7 Critical Tools For Improving Your Life (For When You Need It Most)

If you could change one thing about yourself, what would it be?

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If you had a magic wand and could change one thing about yourself, what would it be?

Maybe there's a new skill you'd like to learn. Something that will help you meet every day with confidence and consistent competence.

For the neurodivergent, this is no idle daydream. Nor is it a pipe dream. 

Self-improvement is always possible. But it takes work, no matter who you are or what challenges you face. 


When I work with people to improve their executive functioning skills, we start with the parts of daily life that are persistently tough for them.

The work suggested here can help anyone, regardless of whether you are neurotypical or neurodivergent.  

Then, find a quiet time to reflect on these questions:​

  • How easily are you distracted from the task at hand? 
  • What helps you maintain focus and stick with your goals?
  • Do you find that you become overwhelmed and shut down more than you would like?
  • What are the performance or productivity issues that challenge you the most?
  • How well can you manage your emotional reactivity or impulse control?

And then we ask: OK, what do we work on first? 


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Here are some tools you can use to start the process of change

1. Practice inhibition — control your response to emotions

Slow things down, pause before responding to anything, expect setbacks, and create a plan for recovering and making amends.


2. Initiation — how to get started

Break things down into smaller components. Use apps to assist you, if you need to.

Reduce perfectionism so you can begin and complete things without pressure. Decrease avoidance by starting with something easy to get rolling.

3. Organization — get yourself together

Lay out steps for completing tasks. Create daily routines. Make spaces for dealing with and storing materials.

4. Prioritization — what comes first?

Do a brain dump to help you distinguish between what’s urgent and important; break that list down into a smaller list of 3 tasks and then identify their components in terms of time and values.


RELATED: There's A New Type Of Multitasking — And It's Especially Bad For Teens & People With ADHD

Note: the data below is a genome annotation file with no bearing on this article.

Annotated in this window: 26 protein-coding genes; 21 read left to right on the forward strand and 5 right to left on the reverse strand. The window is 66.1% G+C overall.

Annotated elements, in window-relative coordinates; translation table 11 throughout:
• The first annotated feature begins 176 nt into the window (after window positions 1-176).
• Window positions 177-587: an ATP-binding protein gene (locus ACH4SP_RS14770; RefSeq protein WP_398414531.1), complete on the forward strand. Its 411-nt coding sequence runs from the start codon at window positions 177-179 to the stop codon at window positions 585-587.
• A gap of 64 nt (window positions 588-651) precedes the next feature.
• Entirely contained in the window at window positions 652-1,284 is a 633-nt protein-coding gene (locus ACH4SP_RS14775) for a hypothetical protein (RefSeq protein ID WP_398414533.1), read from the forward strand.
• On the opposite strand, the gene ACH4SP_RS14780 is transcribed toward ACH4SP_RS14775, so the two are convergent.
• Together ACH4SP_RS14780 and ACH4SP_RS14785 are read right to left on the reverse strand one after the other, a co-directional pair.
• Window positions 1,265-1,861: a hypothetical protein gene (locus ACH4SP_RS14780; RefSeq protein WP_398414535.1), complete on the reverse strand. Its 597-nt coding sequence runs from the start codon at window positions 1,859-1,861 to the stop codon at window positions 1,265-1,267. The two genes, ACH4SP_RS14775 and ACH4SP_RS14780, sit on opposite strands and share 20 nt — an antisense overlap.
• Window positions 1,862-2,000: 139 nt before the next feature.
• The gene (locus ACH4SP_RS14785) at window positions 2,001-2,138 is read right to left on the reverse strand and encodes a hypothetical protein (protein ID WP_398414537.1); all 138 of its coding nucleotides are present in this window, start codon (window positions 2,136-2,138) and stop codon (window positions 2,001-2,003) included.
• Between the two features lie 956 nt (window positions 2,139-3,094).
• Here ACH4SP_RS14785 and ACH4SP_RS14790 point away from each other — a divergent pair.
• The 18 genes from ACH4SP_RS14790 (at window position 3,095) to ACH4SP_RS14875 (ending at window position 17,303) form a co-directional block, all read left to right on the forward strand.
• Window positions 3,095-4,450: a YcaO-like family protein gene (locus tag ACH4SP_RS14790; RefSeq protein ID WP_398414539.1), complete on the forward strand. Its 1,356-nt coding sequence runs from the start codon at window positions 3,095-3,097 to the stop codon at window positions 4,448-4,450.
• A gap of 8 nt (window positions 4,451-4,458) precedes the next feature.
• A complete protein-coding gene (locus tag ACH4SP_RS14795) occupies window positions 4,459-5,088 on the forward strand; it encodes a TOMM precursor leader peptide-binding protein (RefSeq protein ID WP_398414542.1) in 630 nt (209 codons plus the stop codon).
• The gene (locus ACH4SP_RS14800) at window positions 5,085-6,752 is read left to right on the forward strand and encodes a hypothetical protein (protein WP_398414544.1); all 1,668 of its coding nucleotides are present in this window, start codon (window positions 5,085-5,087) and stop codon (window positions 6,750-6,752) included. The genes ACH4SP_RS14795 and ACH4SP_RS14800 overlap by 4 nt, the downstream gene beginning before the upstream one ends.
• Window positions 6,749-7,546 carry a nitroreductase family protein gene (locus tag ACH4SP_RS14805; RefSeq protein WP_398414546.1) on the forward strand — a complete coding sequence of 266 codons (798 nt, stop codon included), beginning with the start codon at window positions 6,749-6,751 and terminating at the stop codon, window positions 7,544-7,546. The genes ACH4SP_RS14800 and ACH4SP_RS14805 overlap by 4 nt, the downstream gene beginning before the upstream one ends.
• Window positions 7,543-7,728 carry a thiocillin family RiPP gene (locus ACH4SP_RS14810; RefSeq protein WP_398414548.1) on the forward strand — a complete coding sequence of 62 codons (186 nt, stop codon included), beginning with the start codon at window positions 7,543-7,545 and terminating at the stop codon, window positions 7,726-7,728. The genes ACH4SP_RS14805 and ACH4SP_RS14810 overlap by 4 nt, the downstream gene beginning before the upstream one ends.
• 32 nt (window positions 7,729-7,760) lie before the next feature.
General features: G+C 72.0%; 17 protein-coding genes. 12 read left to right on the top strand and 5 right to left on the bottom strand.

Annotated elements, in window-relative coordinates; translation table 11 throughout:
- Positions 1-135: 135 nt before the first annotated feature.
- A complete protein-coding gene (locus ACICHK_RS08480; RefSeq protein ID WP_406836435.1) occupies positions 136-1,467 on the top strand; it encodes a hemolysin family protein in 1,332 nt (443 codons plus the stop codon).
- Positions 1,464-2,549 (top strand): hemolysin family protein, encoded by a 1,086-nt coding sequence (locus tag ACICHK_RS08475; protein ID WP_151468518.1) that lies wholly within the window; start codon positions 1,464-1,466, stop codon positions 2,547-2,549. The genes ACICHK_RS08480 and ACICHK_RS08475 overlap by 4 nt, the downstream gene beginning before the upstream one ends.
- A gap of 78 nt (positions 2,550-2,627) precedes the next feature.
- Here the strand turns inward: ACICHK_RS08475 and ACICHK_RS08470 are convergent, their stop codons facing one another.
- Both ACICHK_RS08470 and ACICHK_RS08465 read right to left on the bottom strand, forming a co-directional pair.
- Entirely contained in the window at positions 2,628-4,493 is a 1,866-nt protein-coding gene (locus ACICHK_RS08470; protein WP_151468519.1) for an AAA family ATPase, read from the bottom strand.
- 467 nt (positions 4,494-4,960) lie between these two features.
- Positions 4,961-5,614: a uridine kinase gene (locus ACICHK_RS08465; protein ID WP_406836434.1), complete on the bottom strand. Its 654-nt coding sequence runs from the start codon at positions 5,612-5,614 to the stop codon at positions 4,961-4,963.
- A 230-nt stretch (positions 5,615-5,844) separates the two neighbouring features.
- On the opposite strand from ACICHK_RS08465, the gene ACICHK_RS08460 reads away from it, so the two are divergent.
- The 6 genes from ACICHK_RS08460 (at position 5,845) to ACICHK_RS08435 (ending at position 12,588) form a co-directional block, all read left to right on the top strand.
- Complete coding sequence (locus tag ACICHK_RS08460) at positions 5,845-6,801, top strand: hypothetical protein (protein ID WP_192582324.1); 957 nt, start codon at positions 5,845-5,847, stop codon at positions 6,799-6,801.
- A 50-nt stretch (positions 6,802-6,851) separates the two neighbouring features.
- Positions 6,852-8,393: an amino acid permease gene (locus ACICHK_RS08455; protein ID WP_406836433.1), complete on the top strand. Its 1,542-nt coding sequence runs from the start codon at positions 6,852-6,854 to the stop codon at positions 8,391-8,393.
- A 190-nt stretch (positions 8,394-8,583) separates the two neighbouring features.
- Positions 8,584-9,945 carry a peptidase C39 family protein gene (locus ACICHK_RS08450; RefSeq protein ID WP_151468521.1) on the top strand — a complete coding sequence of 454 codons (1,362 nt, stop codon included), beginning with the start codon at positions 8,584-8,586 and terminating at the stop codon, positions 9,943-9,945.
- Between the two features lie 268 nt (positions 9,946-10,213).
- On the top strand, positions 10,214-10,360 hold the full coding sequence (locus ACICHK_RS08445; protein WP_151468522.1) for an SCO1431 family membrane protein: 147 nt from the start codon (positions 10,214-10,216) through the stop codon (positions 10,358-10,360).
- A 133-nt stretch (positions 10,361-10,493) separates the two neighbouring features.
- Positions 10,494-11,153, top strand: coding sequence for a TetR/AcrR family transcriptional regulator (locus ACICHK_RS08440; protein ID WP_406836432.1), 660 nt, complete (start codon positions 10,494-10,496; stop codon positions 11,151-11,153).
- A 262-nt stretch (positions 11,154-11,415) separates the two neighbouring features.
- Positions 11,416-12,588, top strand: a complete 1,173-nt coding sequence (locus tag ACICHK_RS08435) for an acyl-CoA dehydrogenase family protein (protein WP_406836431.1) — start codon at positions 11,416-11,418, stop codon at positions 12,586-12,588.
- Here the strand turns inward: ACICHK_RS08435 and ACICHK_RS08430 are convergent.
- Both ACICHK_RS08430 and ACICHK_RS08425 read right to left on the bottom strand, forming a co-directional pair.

5. Sustained attention — set attainable goals

Consider possible obstacles to maintaining focus; create a system of reminders to redirect your attention after you have drifted off; set realistic goals based on your actual capabilities and schedule breaks.

6. Working memory — write it down

Write things down where you can find and remember them; use alarms, alerts, and notifications. Take notes during important meetings, classes, or conversations.

If note-taking is difficult for you, brainstorm solutions with your supervisor, professor, or partner that may include recording things or let caring coworkers or friends assist you by taking notes (you may also ask for ADA accommodations). 


7. Metacognition — self-analysis and progress

Ask yourself questions that help you monitor and evaluate your productivity and emotional regulation and measure your progress toward your goals. Questions to start with: “How am I doing?” “What helped me before that I could apply to this situation?”

All human beings have executive functioning skills managed by the prefrontal cortex of our brains.

Executive functioning skills describe the directive capacities of the brain. They work as a command center: connecting, prioritizing, and integrating cognitive functions moment by moment. They are responsible for self-regulation, linking memory to what we see and think about right now, self-awareness and judgment, and actions related to productivity and performance.


People with ADHD have significant executive functioning challenges, with some areas of severity that can be quite impairing.

RELATED: 6 Common-But-Overlooked Symptoms Of ADHD In Adults

Sharon Saline, Psy.D., is an international lecturer and workshop, facilitator. She has focused her work on ADHD, anxiety, learning differences, and mental health challenges and their impact on the school and family dynamics for more than 30 years.